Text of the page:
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Despite movement in Harrisburg, funding for Pa.'s 100 poorest districts remains unspent

Desks in a classroom.
Matt Rourke
A classroom at Penn Wood High School in Lansdowne, Pa., Wednesday, May 3, 2023.

Funding for Pennsylvania’s 100 poorest school districts is still in limbo, despite movement in Harrisburg this week.

Senators passed two code bills Wednesday that, despite other strides in education funding, left out language needed to distribute funding allocated for Level Up — a program slated to provide $100 million in additional support for struggling districts.

Education Secretary Khalid Mumin sympathized with school leaders. For seven years he served as the superintendent of Reading School District, one of the many districts expected to receive Level Up funding.

School leaders across the Commonwealth say the additional funds are imperative for districts as they seek out sustainable ways to address ongoing facility needs, pay salaries and provide a quality education for students.

Still, Mumin urged them to be patient.

“It’s a commitment that’s been previously made by the legislature — it’s going to happen,” Mumin said while on a visit Thursday to Pittsburgh Lincoln PreK-5. “[Schools just need] the patience and having the steadfastness to stick with it — to keep planning, keep budgeting, and it will come together.”

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Pittsburgh-area Democrat Lindsey Williams, who chairs the senate education committee, said the program’s funding could remain unspent if the Democratic-controlled House doesn’t push for it.

“The senate Republicans have made it very clear that they don’t like Level Up,” Williams said. “They’d rather do vouchers and help a couple of kids than do Level Up and help thousands and thousands of kids.”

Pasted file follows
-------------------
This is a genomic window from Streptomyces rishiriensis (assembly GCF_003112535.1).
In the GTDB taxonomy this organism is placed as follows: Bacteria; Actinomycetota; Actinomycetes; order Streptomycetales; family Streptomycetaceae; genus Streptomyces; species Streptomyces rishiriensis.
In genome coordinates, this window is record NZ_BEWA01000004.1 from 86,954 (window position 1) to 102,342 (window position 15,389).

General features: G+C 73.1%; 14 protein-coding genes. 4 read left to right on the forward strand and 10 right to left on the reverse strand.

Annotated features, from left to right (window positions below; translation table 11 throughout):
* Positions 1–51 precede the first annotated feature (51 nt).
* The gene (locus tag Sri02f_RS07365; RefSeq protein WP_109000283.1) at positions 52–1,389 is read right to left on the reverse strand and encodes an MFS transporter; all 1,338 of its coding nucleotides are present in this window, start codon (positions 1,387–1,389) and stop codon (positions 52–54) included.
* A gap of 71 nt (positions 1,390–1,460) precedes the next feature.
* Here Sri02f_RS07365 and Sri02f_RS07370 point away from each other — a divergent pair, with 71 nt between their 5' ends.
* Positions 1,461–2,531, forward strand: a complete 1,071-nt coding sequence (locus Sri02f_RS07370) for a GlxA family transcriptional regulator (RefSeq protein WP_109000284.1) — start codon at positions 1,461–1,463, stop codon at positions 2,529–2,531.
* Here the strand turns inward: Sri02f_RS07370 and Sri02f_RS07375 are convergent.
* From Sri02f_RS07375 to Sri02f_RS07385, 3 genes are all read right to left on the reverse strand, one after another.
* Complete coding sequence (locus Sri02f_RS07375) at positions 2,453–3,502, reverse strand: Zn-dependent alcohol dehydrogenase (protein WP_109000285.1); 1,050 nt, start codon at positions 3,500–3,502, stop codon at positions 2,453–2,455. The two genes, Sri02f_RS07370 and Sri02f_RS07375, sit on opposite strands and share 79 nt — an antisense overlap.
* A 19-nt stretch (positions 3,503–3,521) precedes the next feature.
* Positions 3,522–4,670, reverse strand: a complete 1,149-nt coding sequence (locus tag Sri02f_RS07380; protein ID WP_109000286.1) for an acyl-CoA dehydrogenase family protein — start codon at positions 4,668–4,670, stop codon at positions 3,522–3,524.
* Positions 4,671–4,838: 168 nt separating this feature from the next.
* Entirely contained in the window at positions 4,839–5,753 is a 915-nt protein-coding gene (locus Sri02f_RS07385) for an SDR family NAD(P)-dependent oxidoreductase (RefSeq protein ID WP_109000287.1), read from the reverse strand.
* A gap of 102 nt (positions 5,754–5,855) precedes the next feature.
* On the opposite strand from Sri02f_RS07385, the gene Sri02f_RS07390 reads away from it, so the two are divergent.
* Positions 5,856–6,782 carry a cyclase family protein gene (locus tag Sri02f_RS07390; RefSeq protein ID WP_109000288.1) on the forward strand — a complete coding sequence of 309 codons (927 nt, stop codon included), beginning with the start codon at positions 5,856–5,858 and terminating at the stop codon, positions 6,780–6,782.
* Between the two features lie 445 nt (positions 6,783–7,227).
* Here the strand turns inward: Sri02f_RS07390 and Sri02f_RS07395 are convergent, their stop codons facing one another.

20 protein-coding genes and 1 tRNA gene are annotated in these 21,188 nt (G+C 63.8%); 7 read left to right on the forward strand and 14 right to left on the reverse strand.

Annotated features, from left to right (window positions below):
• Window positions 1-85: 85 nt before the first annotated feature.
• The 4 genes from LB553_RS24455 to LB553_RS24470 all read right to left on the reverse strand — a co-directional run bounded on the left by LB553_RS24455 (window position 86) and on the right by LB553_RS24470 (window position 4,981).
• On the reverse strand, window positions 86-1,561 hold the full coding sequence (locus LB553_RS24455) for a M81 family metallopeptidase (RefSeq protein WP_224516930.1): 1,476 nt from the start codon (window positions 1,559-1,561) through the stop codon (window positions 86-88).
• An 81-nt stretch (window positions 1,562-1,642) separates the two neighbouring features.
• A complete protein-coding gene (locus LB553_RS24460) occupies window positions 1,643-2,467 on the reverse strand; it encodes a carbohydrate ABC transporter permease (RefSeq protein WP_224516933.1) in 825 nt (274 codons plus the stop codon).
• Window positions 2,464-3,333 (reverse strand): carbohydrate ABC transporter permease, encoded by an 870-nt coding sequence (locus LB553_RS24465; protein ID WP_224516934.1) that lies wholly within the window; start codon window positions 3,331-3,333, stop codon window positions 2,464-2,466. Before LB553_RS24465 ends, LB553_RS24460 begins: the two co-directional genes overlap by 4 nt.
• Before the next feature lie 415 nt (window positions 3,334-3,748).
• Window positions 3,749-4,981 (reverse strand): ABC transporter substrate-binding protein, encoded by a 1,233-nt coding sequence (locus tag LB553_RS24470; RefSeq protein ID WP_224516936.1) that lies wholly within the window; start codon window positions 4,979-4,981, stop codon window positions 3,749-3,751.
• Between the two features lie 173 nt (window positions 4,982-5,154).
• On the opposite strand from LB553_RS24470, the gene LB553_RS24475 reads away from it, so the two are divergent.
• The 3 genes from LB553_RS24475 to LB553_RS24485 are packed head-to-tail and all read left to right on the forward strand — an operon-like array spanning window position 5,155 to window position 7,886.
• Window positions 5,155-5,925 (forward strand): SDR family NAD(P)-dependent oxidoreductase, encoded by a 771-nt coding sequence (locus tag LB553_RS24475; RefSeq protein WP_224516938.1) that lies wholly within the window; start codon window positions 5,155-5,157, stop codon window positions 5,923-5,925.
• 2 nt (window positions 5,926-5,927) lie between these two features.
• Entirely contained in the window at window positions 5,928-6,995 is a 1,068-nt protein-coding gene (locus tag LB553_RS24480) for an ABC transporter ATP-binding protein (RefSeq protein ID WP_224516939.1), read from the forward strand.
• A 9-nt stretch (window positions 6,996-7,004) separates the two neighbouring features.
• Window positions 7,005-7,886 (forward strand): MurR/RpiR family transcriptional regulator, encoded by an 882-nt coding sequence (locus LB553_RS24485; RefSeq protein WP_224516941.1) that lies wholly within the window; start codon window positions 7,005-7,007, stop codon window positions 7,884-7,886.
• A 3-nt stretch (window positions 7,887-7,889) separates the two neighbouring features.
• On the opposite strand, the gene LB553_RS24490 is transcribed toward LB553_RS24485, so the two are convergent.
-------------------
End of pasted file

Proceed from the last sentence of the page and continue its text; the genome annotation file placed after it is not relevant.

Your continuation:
The two code bills passed included a range of non-controversial and partisan priorities of the Republican-controlled senate, such as a voucher program previously vetoed by Gov. Josh Shapiro. It also allocated an additional $150 million to expand the Educational Improvement Tax Credit program, which provides incentives for businesses funding private school scholarships.

Statewide education groups, including the Pennsylvania State Education Association, have criticized senate GOP members for using the code bills to increase funding for charter, private and parochial schools.

“As a result, our students and future educators will suffer the consequences of their inaction,” said Richard Askey, PSEA’s president. “Once again, these lawmakers have put politics and ideology ahead of public school students.”

The lower chamber’s approval is needed before the code bills take effect.

Jillian Forstadt is an education reporter at 90.5 WESA. Before moving to Pittsburgh, she covered affordable housing, homelessness and rural health care at WSKG Public Radio in Binghamton, New York. Her reporting has appeared on NPR’s Morning Edition.